This Netflix series transports Wednesday Addams into a whole new fantasy realm of her own. It’s creepy, charming and has a lead who more than matches Christina Ricci
I don’t know what the world’s coming to. You denude one bullying high-school jock of just one testicle (at a swim meet, with piranhas) and suddenly you’re packed off to a boarding school full of weirdos and outcasts.
My heart goes out to young Wednesday Addams (Jenna Ortega), whose fate this is in the opening scenes of the latest Addams Family reinvention – a Netflix series simply called Wednesday. Ortega has the toughest of acts to follow. Christina Ricci defined the part in The Addams Family then stepped equally definitively up to the plate as the superbly unengaged ur-goth girl in Addams Family Values in 1993. But Ortega holds her own, despite two issues Ricci didn’t have to face. First, Wednesday is now a teen which means none of the deadpan, sarky responses hold quite the same charge as they did coming from a prepubescent. Second, she has to leaven it with some humanity so she can grow over an eight-hour series that is part horror story and part murder mystery but mostly a coming-of-age tale with classic tropes of high-school drama. Ricci played affectless to perfection, but she was in an ensemble cast and only had to hold our attention for a few scenes at a time. Ortega has to keep us with her all the way – and she does.
So, Wednesday enacts her piscatory revenge on the boys who were picking on little brother Pugsley, and, after the resultant expulsion, is sent to Nevermore Academy – the alma mater of her mother Morticia (Catherine Zeta-Jones). The school is run by an icily unsettling headteacher Larissa Weems (Gwendoline Christie), who was also a pupil there with Morticia, and who makes her mutinous new charge roommate with peppy student Enid Sinclair (Emma Myers). “Are you OK?” says Enid at their introduction. “You look a bit pale.” If looks could kill, Wednesday would have been a very short series indeed. Their dorm mother, Miss Thornhill – played by Ricci herself, as if in benediction – visits them in the evening to see how they’re getting on. “She’s been smothering me with hospitality,” Wednesday assures her. “I hope to return the favour. In her sleep.”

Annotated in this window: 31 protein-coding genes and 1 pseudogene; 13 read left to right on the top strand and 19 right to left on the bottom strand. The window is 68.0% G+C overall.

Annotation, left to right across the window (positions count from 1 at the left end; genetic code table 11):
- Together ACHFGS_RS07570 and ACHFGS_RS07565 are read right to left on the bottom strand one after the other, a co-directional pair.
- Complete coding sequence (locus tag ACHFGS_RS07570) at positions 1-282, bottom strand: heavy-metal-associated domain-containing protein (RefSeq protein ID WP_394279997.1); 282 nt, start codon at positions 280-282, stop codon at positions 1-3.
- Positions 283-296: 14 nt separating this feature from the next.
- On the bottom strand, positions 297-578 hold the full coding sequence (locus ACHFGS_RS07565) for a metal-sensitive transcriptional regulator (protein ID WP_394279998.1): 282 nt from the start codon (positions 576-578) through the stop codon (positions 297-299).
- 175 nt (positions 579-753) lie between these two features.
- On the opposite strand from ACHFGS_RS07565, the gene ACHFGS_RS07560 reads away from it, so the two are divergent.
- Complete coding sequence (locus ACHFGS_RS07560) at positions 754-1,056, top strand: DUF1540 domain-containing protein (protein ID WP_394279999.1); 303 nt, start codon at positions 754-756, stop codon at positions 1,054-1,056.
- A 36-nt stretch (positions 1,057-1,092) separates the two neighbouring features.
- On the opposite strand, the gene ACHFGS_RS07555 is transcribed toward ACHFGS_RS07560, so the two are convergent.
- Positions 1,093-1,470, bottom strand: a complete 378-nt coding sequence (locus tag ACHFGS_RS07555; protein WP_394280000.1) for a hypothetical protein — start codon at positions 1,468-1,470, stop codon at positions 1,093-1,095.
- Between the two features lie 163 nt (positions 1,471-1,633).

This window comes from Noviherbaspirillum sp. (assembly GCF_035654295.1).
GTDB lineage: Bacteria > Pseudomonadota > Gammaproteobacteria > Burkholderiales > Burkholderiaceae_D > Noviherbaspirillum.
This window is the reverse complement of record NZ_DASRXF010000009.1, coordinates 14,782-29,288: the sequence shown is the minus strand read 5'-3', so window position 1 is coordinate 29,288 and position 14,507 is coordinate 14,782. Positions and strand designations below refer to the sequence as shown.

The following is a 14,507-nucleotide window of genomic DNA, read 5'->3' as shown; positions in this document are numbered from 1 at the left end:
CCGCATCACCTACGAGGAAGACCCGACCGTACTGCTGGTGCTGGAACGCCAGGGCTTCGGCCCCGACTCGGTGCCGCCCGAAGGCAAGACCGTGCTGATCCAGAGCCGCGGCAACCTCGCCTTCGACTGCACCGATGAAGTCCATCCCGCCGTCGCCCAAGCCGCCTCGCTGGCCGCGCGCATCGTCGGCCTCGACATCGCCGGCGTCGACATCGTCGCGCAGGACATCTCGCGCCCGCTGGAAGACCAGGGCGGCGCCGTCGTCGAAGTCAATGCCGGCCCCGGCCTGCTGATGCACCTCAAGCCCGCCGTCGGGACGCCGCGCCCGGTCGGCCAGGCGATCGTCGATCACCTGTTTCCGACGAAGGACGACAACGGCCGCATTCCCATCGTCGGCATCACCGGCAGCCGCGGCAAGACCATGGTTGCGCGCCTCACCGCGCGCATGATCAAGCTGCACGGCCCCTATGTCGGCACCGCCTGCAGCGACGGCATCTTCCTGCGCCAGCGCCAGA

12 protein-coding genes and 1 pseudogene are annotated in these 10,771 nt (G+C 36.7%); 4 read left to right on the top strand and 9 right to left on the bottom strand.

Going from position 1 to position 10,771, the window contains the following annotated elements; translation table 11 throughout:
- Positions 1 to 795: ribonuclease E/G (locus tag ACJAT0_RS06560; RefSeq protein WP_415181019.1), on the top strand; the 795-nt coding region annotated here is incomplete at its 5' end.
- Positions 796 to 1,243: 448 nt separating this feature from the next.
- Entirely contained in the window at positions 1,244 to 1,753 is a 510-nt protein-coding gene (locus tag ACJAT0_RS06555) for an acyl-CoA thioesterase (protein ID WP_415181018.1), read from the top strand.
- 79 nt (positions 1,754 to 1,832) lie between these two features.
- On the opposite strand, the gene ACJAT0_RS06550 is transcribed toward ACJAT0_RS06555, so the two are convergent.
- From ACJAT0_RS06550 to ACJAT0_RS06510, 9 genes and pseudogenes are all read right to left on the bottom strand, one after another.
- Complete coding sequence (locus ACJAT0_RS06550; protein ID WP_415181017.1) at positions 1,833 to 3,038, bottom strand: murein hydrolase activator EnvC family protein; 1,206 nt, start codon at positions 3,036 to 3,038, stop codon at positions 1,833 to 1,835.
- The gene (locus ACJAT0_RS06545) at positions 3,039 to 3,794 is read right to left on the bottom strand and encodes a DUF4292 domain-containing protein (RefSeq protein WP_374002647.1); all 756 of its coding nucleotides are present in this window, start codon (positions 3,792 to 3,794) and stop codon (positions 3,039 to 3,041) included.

Enid gives her a Clueless/Mean Girls-style tour of Nevermore’s cliques – there are the Fangs (vampires), Furs (werewolves), Stoners (gorgons) and Scales (sirens – led by the meanest girl Bianca, played with terrifying aplomb by Joy Sunday). She also offers tips for navigating her new school and introductions to some of the characters that will become central to the mysteries Wednesday will soon find herself investigating. These include: a number of killings in the local town of Jericho and surrounding woodland by what the police are finding it increasingly hard to deny must be a monster; possible attempts on Wednesday’s own life; the suggestion that her father Gomez (Luis Guzmán) committed murder himself in his youth; and whatever Wednesday’s visions – seemingly fragments of the future – are trying to tell her. Oh, and what of the sketches inside the books in the secret basement that seem to show the future? And student artist Xavier (Percy Hynes White), who can make his pictures come alive? And, don’t tell me there’s nothing more to Dr Kinbott (Riki Lindhome), the therapist in charge of Wednesday’s court-mandated counselling sessions, than meets the eye.
There are also teenage crushes, nascent relationships, a prom, secret societies and other “normie” stuff to negotiate. But, creators Alfred Gough and Miles Millar also gave us Smallville, and know how to handle multiple plotlines crisscrossing the real and supernatural worlds. Plus, the show’s main director is Tim Burton, who knows a bit about this kind of thing too – and gives the whole thing the eldritch-tinged aesthetic it needs.
It loses something by not setting Wednesday against normality, as the films did, and by having a more fissured version of the Addams clan. The love and unity of the family against the world was always one of the great pleasures, in whatever incarnation you met them. But it has enough wit, charm and propulsive energy for that not to matter as much as it might have. Certainly, the 11-year-old I keep on hand to test programmes aimed at the younger demographic was rapt for the whole series, and proclaimed himself deeply satisfied by both its resolutions and its cliffhanger.